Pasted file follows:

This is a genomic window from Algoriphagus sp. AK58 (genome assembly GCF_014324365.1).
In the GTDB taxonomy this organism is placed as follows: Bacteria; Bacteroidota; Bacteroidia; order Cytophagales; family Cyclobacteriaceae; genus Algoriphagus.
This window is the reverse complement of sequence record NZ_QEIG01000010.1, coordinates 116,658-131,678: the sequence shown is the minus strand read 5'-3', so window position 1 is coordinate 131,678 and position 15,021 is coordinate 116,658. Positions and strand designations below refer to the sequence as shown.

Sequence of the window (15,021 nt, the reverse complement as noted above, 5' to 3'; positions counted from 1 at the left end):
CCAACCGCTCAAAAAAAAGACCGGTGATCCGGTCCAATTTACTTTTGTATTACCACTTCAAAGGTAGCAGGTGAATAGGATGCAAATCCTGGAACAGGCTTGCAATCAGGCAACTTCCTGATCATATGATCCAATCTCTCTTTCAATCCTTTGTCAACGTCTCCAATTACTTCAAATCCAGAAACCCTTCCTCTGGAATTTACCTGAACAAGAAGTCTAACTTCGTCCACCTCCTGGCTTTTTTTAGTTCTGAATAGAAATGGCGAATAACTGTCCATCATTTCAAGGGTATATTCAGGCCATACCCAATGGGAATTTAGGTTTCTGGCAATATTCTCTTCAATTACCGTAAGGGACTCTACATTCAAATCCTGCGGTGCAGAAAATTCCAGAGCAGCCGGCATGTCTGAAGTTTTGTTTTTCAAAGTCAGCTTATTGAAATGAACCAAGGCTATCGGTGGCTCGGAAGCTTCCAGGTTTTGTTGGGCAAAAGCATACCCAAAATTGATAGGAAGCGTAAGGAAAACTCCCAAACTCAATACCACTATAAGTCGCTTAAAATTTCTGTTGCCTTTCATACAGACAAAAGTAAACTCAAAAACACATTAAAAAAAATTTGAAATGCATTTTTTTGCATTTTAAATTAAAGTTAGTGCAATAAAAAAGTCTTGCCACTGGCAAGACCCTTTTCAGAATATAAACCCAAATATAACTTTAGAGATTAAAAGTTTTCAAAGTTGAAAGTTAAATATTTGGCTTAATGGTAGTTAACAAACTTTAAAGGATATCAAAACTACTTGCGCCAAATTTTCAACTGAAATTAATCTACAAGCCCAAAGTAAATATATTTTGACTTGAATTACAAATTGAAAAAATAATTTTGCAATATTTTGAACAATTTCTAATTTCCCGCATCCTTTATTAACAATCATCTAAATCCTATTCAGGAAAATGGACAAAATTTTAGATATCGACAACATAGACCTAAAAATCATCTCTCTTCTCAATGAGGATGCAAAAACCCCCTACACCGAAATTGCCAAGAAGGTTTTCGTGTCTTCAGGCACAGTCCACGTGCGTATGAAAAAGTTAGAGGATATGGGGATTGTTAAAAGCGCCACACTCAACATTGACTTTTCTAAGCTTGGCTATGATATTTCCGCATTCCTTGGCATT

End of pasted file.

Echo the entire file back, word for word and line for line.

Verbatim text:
This is a genomic window from Algoriphagus sp. AK58 (genome assembly GCF_014324365.1).
In the GTDB taxonomy this organism is placed as follows: Bacteria; Bacteroidota; Bacteroidia; order Cytophagales; family Cyclobacteriaceae; genus Algoriphagus.
This window is the reverse complement of sequence record NZ_QEIG01000010.1, coordinates 116,658-131,678: the sequence shown is the minus strand read 5'-3', so window position 1 is coordinate 131,678 and position 15,021 is coordinate 116,658. Positions and strand designations below refer to the sequence as shown.

Sequence of the window (15,021 nt, the reverse complement as noted above, 5' to 3'; positions counted from 1 at the left end):
CCAACCGCTCAAAAAAAAGACCGGTGATCCGGTCCAATTTACTTTTGTATTACCACTTCAAAGGTAGCAGGTGAATAGGATGCAAATCCTGGAACAGGCTTGCAATCAGGCAACTTCCTGATCATATGATCCAATCTCTCTTTCAATCCTTTGTCAACGTCTCCAATTACTTCAAATCCAGAAACCCTTCCTCTGGAATTTACCTGAACAAGAAGTCTAACTTCGTCCACCTCCTGGCTTTTTTTAGTTCTGAATAGAAATGGCGAATAACTGTCCATCATTTCAAGGGTATATTCAGGCCATACCCAATGGGAATTTAGGTTTCTGGCAATATTCTCTTCAATTACCGTAAGGGACTCTACATTCAAATCCTGCGGTGCAGAAAATTCCAGAGCAGCCGGCATGTCTGAAGTTTTGTTTTTCAAAGTCAGCTTATTGAAATGAACCAAGGCTATCGGTGGCTCGGAAGCTTCCAGGTTTTGTTGGGCAAAAGCATACCCAAAATTGATAGGAAGCGTAAGGAAAACTCCCAAACTCAATACCACTATAAGTCGCTTAAAATTTCTGTTGCCTTTCATACAGACAAAAGTAAACTCAAAAACACATTAAAAAAAATTTGAAATGCATTTTTTTGCATTTTAAATTAAAGTTAGTGCAATAAAAAAGTCTTGCCACTGGCAAGACCCTTTTCAGAATATAAACCCAAATATAACTTTAGAGATTAAAAGTTTTCAAAGTTGAAAGTTAAATATTTGGCTTAATGGTAGTTAACAAACTTTAAAGGATATCAAAACTACTTGCGCCAAATTTTCAACTGAAATTAATCTACAAGCCCAAAGTAAATATATTTTGACTTGAATTACAAATTGAAAAAATAATTTTGCAATATTTTGAACAATTTCTAATTTCCCGCATCCTTTATTAACAATCATCTAAATCCTATTCAGGAAAATGGACAAAATTTTAGATATCGACAACATAGACCTAAAAATCATCTCTCTTCTCAATGAGGATGCAAAAACCCCCTACACCGAAATTGCCAAGAAGGTTTTCGTGTCTTCAGGCACAGTCCACGTGCGTATGAAAAAGTTAGAGGATATGGGGATTGTTAAAAGCGCCACACTCAACATTGACTTTTCTAAGCTTGGCTATGATATTTCCGCATTCCTTGGCATT